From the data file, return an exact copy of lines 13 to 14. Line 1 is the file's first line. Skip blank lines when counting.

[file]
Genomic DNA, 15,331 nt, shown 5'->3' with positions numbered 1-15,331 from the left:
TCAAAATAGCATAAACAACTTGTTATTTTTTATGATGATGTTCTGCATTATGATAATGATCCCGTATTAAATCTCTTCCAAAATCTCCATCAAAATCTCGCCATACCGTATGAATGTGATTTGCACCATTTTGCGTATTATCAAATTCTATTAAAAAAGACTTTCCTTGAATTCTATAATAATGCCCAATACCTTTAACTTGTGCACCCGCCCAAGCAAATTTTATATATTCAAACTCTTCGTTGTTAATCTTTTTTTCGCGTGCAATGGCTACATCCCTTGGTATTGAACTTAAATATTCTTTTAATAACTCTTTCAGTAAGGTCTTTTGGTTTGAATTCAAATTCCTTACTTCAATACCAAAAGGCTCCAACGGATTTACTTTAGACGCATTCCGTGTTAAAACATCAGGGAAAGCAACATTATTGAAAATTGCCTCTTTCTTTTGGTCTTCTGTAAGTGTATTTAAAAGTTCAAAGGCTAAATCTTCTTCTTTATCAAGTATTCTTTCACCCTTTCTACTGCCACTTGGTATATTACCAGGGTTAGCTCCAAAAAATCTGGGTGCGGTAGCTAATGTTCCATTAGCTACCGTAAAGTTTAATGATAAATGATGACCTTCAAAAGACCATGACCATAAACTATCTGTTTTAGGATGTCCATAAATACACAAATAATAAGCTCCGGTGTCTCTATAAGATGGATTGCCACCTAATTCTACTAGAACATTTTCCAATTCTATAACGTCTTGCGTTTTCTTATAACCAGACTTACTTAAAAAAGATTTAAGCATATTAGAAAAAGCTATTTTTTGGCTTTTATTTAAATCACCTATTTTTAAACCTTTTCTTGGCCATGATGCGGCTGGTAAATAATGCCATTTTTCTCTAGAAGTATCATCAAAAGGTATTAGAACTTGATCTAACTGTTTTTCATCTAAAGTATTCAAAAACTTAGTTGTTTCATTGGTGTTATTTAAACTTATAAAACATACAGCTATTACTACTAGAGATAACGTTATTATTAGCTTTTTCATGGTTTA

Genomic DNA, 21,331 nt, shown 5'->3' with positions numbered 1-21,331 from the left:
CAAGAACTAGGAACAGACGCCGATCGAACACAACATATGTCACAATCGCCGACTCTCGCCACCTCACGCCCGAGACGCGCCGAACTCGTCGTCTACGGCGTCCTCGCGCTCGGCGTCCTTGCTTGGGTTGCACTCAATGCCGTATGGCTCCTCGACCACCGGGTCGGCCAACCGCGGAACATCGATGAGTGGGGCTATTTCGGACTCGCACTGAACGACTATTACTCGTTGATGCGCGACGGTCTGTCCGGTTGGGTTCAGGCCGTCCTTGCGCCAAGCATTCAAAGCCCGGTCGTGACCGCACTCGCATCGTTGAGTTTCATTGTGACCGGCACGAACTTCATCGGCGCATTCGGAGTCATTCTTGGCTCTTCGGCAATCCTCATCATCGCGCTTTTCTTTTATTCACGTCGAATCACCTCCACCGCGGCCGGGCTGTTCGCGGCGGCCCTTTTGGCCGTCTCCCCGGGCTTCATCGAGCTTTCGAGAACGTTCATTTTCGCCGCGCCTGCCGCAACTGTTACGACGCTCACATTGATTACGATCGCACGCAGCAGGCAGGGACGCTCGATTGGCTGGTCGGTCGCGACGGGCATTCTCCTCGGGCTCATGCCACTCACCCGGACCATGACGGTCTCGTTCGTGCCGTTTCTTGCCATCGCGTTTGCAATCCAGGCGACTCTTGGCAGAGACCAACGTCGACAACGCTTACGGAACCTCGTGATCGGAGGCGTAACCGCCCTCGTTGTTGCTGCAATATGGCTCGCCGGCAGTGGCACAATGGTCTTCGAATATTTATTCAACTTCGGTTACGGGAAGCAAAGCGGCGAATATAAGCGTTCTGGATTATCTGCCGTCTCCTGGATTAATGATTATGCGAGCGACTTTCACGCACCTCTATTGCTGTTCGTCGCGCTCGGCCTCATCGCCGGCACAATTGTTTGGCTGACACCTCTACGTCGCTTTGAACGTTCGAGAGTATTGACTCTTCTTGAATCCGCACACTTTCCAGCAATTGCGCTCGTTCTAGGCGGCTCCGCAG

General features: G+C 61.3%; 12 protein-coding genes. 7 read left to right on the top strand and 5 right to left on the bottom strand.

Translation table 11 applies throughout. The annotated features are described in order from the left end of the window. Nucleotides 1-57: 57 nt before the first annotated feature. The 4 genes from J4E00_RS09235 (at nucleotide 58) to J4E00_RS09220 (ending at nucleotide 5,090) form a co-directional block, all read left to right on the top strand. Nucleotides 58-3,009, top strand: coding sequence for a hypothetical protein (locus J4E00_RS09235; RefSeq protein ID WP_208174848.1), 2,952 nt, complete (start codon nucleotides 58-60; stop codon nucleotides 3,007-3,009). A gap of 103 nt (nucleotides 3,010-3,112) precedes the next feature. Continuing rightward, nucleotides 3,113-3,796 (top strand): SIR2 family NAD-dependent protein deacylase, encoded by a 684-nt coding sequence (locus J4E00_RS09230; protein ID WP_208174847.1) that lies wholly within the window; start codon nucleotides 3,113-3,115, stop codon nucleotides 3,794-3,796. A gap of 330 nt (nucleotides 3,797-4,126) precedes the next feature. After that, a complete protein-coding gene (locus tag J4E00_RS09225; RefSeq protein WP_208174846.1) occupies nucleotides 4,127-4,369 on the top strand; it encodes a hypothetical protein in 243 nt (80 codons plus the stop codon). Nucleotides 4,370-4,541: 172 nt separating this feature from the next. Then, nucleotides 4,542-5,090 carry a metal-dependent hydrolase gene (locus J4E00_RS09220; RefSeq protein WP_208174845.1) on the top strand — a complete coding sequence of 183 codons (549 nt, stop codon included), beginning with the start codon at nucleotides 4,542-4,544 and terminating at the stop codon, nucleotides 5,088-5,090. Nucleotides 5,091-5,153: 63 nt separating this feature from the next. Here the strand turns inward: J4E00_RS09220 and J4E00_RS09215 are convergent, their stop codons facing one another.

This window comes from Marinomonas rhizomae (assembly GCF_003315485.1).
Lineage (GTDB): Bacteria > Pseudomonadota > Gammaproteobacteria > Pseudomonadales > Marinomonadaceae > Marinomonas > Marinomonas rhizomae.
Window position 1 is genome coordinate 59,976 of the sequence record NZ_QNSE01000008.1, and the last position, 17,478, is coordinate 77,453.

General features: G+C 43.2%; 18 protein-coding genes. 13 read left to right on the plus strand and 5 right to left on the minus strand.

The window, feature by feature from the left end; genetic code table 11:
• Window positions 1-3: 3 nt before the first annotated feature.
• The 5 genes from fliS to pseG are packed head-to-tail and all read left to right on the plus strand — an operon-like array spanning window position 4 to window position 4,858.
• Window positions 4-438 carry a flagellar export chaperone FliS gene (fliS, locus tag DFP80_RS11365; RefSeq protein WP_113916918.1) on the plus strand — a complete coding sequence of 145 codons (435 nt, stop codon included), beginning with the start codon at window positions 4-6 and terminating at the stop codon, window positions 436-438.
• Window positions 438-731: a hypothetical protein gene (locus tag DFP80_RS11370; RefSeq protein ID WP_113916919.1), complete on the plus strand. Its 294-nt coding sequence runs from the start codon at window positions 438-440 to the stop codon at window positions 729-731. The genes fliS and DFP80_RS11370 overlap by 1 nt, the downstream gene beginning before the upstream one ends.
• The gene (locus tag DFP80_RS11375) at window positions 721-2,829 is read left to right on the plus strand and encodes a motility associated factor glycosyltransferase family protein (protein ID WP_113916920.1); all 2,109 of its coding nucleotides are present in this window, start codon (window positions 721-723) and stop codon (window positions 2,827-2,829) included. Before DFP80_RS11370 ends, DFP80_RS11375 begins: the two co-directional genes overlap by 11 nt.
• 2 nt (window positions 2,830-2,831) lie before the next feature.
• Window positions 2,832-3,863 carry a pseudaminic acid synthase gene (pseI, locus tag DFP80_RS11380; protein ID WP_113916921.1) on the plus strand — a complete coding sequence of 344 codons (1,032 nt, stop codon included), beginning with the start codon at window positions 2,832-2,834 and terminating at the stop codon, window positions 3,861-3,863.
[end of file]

• The 5 genes from fliS to pseG are packed head-to-tail and all read left to right on the plus strand — an operon-like array spanning window position 4 to window position 4,858.
• Window positions 4-438 carry a flagellar export chaperone FliS gene (fliS, locus tag DFP80_RS11365; RefSeq protein WP_113916918.1) on the plus strand — a complete coding sequence of 145 codons (435 nt, stop codon included), beginning with the start codon at window positions 4-6 and terminating at the stop codon, window positions 436-438.